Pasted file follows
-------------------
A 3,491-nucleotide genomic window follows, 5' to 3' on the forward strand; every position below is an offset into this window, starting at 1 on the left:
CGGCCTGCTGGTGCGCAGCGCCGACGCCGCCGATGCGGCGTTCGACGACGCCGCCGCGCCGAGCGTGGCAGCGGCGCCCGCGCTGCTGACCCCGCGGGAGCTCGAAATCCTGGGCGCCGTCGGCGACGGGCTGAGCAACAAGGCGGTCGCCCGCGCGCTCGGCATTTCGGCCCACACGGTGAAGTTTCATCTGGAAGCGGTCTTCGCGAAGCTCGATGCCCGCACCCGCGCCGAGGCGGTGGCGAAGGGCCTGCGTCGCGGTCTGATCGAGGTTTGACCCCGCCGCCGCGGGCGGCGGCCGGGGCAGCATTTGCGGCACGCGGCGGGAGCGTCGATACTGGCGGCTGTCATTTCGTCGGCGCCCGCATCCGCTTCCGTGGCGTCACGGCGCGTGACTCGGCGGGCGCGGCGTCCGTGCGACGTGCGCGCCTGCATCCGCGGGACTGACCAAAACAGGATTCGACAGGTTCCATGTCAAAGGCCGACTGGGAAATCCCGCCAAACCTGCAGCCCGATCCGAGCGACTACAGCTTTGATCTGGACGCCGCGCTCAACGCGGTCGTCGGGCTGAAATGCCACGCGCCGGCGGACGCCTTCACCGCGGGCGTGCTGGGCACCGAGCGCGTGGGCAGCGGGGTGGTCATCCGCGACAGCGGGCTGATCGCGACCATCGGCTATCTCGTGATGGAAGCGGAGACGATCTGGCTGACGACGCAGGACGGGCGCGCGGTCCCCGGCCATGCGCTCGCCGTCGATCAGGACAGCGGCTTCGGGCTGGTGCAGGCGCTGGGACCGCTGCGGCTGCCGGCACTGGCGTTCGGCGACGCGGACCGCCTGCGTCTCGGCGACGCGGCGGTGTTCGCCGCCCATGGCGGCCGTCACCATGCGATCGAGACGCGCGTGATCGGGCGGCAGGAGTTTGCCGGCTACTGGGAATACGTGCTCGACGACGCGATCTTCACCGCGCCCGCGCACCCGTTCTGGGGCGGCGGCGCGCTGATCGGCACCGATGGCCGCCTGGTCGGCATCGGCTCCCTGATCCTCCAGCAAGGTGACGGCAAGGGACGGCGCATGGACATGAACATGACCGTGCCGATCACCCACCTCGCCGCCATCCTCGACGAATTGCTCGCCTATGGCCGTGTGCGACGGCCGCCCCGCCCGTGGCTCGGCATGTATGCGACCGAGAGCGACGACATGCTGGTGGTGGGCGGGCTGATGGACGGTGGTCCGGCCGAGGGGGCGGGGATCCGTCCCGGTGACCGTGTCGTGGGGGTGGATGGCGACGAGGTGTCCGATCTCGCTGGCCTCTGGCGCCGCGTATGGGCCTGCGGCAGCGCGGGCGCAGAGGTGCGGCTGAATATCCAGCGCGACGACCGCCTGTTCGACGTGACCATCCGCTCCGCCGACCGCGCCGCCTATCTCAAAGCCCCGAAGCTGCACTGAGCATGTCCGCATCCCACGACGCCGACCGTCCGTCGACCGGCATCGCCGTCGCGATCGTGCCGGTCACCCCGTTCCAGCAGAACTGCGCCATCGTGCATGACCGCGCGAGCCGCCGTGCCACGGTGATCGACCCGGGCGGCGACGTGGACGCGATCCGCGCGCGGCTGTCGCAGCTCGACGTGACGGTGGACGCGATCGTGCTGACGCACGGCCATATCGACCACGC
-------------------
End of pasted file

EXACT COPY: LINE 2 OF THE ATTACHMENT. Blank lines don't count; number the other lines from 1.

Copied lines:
CGGCCTGCTGGTGCGCAGCGCCGACGCCGCCGATGCGGCGTTCGACGACGCCGCCGCGCCGAGCGTGGCAGCGGCGCCCGCGCTGCTGACCCCGCGGGAGCTCGAAATCCTGGGCGCCGTCGGCGACGGGCTGAGCAACAAGGCGGTCGCCCGCGCGCTCGGCATTTCGGCCCACACGGTGAAGTTTCATCTGGAAGCGGTCTTCGCGAAGCTCGATGCCCGCACCCGCGCCGAGGCGGTGGCGAAGGGCCTGCGTCGCGGTCTGATCGAGGTTTGACCCCGCCGCCGCGGGCGGCGGCCGGGGCAGCATTTGCGGCACGCGGCGGGAGCGTCGATACTGGCGGCTGTCATTTCGTCGGCGCCCGCATCCGCTTCCGTGGCGTCACGGCGCGTGACTCGGCGGGCGCGGCGTCCGTGCGACGTGCGCGCCTGCATCCGCGGGACTGACCAAAACAGGATTCGACAGGTTCCATGTCAAAGGCCGACTGGGAAATCCCGCCAAACCTGCAGCCCGATCCGAGCGACTACAGCTTTGATCTGGACGCCGCGCTCAACGCGGTCGTCGGGCTGAAATGCCACGCGCCGGCGGACGCCTTCACCGCGGGCGTGCTGGGCACCGAGCGCGTGGGCAGCGGGGTGGTCATCCGCGACAGCGGGCTGATCGCGACCATCGGCTATCTCGTGATGGAAGCGGAGACGATCTGGCTGACGACGCAGGACGGGCGCGCGGTCCCCGGCCATGCGCTCGCCGTCGATCAGGACAGCGGCTTCGGGCTGGTGCAGGCGCTGGGACCGCTGCGGCTGCCGGCACTGGCGTTCGGCGACGCGGACCGCCTGCGTCTCGGCGACGCGGCGGTGTTCGCCGCCCATGGCGGCCGTCACCATGCGATCGAGACGCGCGTGATCGGGCGGCAGGAGTTTGCCGGCTACTGGGAATACGTGCTCGACGACGCGATCTTCACCGCGCCCGCGCACCCGTTCTGGGGCGGCGGCGCGCTGATCGGCACCGATGGCCGCCTGGTCGGCATCGGCTCCCTGATCCTCCAGCAAGGTGACGGCAAGGGACGGCGCATGGACATGAACATGACCGTGCCGATCACCCACCTCGCCGCCATCCTCGACGAATTGCTCGCCTATGGCCGTGTGCGACGGCCGCCCCGCCCGTGGCTCGGCATGTATGCGACCGAGAGCGACGACATGCTGGTGGTGGGCGGGCTGATGGACGGTGGTCCGGCCGAGGGGGCGGGGATCCGTCCCGGTGACCGTGTCGTGGGGGTGGATGGCGACGAGGTGTCCGATCTCGCTGGCCTCTGGCGCCGCGTATGGGCCTGCGGCAGCGCGGGCGCAGAGGTGCGGCTGAATATCCAGCGCGACGACCGCCTGTTCGACGTGACCATCCGCTCCGCCGACCGCGCCGCCTATCTCAAAGCCCCGAAGCTGCACTGAGCATGTCCGCATCCCACGACGCCGACCGTCCGTCGACCGGCATCGCCGTCGCGATCGTGCCGGTCACCCCGTTCCAGCAGAACTGCGCCATCGTGCATGACCGCGCGAGCCGCCGTGCCACGGTGATCGACCCGGGCGGCGACGTGGACGCGATCCGCGCGCGGCTGTCGCAGCTCGACGTGACGGTGGACGCGATCGTGCTGACGCACGGCCATATCGACCACGC